Money Doesn’t Make You Happy, Well, Maybe A Little

In the current issue of Science (behind a subscription wall) there is a piece by Alan B. Krueger, Daniel Kahneman, David Schkade, Norbert Schwarz, and Arthur Stone that suggests the link between income and happiness is mostly an illusion.

[Abstract] The belief that high income is associated with good mood is widespread but mostly illusory. People with above-average income are relatively satisfied with their lives but are barely happier than others in moment-to-moment experience, tend to be more tense, and do not spend more time in particularly enjoyable activities. Moreover, the effect of income on life satisfaction seems to be transient. We argue that people exaggerate the contribution of income to happiness because they focus, in part, on conventional achievements when evaluating their life or the lives of others.

On the research, from Eureka Alert:

For the new study, the researchers examined data from the 2004 survey to illustrate misperceptions that more money buys more happiness. Their experiment extended previous studies in which people have exhibited a “focusing illusion” when asked about certain factors contributing to their happiness — attributing a greater importance to that factor once it has been brought to mind. For example, when people were asked to describe their general happiness and then asked how many dates they had in the past month, their answers showed little correlation. But when the order of the questions was reversed for another group, the link between their love lives and general happiness became much greater.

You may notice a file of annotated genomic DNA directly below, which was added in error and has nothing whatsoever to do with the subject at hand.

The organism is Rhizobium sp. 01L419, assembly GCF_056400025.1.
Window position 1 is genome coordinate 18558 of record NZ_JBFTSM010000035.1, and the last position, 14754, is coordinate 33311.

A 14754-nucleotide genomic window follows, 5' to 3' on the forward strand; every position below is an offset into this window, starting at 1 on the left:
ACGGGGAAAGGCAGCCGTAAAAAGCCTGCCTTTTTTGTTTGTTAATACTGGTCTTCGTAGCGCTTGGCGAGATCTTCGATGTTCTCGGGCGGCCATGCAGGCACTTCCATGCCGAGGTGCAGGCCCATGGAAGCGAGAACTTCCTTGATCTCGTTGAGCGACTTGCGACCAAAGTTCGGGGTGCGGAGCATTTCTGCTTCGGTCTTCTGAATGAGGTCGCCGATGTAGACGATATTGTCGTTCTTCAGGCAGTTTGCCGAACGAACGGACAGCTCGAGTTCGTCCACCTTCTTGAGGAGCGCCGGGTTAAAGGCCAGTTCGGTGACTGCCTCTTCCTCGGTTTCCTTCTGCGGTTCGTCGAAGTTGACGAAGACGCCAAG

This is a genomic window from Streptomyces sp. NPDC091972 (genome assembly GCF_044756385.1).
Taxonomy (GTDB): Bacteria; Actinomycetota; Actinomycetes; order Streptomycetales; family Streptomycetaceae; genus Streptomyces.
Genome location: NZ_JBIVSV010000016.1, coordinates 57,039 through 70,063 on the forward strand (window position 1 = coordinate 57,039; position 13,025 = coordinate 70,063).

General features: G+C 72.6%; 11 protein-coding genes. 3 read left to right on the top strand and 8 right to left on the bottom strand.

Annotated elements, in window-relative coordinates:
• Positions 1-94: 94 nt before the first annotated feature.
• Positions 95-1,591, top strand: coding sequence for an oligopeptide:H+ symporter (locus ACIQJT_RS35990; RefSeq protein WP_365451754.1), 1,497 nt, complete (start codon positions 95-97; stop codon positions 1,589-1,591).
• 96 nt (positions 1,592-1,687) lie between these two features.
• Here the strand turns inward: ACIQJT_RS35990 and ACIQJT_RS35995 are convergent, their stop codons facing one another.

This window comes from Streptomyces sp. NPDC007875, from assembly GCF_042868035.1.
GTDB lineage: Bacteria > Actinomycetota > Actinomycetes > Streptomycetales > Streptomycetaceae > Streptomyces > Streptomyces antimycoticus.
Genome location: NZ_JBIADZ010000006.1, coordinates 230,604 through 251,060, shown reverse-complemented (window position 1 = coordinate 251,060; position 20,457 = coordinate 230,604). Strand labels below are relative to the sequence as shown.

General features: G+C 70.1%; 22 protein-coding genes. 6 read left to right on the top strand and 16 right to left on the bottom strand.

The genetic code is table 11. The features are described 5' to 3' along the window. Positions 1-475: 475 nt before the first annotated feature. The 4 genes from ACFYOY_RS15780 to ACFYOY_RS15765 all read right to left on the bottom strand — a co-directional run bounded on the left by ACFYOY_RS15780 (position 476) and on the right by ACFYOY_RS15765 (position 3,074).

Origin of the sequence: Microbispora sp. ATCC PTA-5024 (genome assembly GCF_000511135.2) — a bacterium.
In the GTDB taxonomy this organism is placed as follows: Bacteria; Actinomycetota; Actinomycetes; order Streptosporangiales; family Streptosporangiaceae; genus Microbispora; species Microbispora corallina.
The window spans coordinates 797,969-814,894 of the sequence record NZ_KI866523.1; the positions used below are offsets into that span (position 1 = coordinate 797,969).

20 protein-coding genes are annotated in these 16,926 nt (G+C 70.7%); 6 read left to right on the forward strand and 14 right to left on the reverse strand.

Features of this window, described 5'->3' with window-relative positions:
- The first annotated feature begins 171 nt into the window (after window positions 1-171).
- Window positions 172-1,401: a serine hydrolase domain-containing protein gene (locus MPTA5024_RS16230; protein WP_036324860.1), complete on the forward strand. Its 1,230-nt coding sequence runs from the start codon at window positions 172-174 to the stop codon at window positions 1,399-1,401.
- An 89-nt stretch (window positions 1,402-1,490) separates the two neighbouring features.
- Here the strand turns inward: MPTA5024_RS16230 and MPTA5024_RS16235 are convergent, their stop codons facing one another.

To test whether this illusion applied to income, Krueger, Kahneman and their colleagues studied the responses given by the women in the 2004 DRM survey. After they were asked to report the percentage of time they spent in a bad mood the previous day, they were asked to predict how much time people with certain income levels spend in a bad mood.

Survey respondents expected women who earned less than $20,000 a year to spend 32 percent more of their time in a bad mood than they expected people who earned more than $100,000 a year to spend in a bad mood. In actuality, respondents who earned less than $20,000 a year reported spending only 12 percent more of their time in a bad mood than those who earned more than $100,000. So the effect of income on mood was vastly exaggerated.

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